WoodMac: $55 Crude in 2017 Will Carry Oil, Gas Industry Into the Black

WoodMac: $55 Crude in 2017 Will Carry Oil, Gas Industry Into the Black
If OPEC action drives crude oil averages to $55 per barrel and beyond, the oil and gas industry will be cash flow positive for the first time since the downturn began in 2014, Wood Mackenzie says.

With breakeven rates cut in half and optimism that oil prices will stabilize at or above $55 per barrel, the oil and gas industry is poised to begin 2017 on firm ground, according to Wood Mackenzie’s global corporate outlook for the new year.

"Overall 2017 will be a year of stability and opportunity for oil and gas companies in positions of financial strength,” said Tom Ellacott, senior vice president of corporate analysis research at Wood Mackenzie (WoodMac), in a statement. “More players will look at opportunities to adapt and grow their portfolios."

In assessing the prospects for major, independent and national oil companies, WoodMac zeroed in on five key themes:

  • Strengthening finances will be a top priority
  • U.S. independents will lead the sector into a new investment cycle
  • Portfolios will adapt, down the cost curve and into new energy
  • Modest growth expected in production, despite past capital expense cuts
  • An improved value proposition will exist for exploration and mergers and acquisitions

All told, 2016 will prove to be the low point in the investment cycle, WoodMac said. However, companies’ finances next year will be dominated by capital discipline designed to strength corporate balance sheets.

Emboldened by the incoming Trump Administration and nursing high hopes from OPEC’s pledged production cuts, the U.S. independents in the Lower 48 will begin 2017 with three advantages: access to capital; cost-advantaged portfolios; and the flexibility to scale back if necessary, Wood Mac said. If oil prices stabilize above $50 per barrel, these U.S. companies could grow their investment spending by 25 percent.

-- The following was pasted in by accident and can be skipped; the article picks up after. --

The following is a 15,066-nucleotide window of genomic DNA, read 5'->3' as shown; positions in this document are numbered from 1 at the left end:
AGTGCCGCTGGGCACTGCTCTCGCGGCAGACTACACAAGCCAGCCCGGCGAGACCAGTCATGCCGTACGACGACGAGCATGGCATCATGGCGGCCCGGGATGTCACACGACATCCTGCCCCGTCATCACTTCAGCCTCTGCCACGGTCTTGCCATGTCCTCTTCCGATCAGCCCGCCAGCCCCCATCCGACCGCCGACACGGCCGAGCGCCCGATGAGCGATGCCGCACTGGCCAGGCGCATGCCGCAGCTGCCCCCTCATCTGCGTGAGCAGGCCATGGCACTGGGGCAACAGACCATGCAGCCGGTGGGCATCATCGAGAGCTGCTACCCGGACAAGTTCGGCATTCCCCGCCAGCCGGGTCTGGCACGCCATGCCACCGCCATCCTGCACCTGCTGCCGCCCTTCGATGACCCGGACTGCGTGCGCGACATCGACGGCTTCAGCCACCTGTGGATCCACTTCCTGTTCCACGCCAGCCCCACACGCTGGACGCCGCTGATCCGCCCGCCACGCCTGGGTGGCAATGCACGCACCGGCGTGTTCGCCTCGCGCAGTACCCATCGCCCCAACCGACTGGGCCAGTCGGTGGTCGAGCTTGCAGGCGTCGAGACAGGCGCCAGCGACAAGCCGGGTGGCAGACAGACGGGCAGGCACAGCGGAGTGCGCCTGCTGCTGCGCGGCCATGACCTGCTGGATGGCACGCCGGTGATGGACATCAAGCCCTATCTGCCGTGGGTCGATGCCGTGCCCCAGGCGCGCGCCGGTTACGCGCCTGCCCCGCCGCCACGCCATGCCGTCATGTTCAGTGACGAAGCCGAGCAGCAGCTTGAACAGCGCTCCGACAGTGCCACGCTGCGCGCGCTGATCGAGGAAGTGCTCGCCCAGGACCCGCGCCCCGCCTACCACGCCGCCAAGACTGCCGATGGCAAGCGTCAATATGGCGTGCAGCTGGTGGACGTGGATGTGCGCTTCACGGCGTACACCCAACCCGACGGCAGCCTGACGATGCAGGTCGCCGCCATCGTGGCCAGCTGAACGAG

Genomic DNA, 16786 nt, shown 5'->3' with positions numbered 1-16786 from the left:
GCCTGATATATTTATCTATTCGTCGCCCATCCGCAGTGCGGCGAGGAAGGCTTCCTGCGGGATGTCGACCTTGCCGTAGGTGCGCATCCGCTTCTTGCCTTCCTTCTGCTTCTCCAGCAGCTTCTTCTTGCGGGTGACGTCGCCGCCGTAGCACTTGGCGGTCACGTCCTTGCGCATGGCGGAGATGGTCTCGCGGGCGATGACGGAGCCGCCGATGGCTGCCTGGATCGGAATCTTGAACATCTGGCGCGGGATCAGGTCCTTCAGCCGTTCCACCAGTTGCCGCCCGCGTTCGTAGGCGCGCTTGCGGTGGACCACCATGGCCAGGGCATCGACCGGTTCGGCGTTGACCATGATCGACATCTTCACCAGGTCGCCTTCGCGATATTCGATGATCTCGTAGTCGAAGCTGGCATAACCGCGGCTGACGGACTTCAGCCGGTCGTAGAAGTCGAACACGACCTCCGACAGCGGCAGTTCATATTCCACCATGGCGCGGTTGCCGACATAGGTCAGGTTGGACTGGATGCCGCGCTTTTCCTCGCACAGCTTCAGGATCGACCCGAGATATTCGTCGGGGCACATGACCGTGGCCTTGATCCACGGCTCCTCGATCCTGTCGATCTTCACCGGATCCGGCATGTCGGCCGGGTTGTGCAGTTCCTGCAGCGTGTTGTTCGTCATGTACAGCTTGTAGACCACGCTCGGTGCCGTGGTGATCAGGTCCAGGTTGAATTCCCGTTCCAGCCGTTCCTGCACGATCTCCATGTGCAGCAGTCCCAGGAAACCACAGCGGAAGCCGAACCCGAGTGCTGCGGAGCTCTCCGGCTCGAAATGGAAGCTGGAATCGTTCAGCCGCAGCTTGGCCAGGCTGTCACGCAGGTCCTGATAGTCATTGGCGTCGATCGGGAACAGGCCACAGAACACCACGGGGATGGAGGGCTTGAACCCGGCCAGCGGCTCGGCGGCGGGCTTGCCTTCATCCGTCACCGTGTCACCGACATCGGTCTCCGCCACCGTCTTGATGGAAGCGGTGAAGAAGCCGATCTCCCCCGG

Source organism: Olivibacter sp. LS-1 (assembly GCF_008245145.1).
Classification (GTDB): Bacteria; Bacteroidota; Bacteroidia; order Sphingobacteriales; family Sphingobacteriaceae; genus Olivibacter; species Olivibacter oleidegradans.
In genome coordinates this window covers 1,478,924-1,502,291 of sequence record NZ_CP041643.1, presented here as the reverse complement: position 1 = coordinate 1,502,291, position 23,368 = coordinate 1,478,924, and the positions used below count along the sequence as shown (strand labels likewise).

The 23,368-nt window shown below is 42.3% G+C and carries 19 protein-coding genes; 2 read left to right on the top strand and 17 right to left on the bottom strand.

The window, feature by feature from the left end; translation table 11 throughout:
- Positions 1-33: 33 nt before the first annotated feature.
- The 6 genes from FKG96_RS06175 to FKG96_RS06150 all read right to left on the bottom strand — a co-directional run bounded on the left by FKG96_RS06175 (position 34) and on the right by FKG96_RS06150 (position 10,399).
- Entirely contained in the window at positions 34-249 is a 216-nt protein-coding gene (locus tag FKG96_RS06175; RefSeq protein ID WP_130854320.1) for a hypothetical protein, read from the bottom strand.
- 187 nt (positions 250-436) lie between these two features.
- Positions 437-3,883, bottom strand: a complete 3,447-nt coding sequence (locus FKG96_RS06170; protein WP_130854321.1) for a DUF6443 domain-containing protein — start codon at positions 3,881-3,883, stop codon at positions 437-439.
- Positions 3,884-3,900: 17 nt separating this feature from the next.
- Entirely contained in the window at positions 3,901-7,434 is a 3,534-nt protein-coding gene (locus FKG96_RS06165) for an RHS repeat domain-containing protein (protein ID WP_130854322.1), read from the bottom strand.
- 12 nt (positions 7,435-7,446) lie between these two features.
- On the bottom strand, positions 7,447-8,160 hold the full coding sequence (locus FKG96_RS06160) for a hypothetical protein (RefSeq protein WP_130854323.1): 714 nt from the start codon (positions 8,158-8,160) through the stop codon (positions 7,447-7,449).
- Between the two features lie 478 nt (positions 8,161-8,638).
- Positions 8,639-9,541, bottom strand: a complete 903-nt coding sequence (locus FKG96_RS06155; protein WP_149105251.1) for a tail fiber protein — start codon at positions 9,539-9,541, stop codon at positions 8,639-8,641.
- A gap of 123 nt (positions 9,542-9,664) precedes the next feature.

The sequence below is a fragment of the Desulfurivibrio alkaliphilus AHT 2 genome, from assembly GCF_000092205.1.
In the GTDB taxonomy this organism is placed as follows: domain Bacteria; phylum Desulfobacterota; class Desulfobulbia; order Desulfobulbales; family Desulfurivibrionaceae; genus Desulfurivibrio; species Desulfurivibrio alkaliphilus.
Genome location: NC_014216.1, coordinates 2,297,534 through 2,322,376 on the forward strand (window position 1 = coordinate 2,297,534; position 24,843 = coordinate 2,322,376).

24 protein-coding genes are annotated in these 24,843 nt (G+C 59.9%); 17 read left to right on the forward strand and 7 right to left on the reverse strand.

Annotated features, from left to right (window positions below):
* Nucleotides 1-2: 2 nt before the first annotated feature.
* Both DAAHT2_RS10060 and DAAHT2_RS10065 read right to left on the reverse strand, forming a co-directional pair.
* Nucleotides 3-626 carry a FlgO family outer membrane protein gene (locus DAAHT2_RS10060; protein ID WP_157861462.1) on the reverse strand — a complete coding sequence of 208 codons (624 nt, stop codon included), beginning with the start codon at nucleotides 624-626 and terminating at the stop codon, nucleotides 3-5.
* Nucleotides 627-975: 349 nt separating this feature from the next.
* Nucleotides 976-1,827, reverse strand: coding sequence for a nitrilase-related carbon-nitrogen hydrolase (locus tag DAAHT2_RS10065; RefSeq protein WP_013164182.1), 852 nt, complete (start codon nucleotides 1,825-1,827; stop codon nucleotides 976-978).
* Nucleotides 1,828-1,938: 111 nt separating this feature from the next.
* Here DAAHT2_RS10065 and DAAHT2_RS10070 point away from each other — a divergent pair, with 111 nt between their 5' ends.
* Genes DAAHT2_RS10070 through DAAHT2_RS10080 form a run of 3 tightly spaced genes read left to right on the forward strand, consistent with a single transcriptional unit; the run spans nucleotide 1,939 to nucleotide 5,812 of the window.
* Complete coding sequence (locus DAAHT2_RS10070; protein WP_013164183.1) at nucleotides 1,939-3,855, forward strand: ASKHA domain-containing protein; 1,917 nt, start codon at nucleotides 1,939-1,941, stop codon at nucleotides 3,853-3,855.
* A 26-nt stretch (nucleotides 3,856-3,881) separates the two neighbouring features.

The majors, however, are expended to spend less – about 8 percent – as cash-intensive projects are completed. Still, the 60 companies reviewed by WoodMac’s corporate service analysts are projected to grow capital expenses (CAPEX) an average of 2 percent, a substantial gain given the 40 percent dive in spending between 2014 and 2016.

Ellacott said an implication of the renewed spending outlook means that mergers and acquisitions activity will be more attractive to those with a bullish disposition.

“Low-cost, low-risk discovered resource opportunities will look attractive again. And the larger players will need these to ensure long-term portfolio renewal as part of a more balanced growth strategy," he said.

As industry analysts reveal their expectations for 2017, renewed CAPEX of about 2 percent in the upstream space is an emerging theme.

Analysts at Evercore ISI project that North American upstream spending will grow by 21 percent, balancing international declines and generating global CAPEX growth in 2017 - the first such increase in more than two years. 


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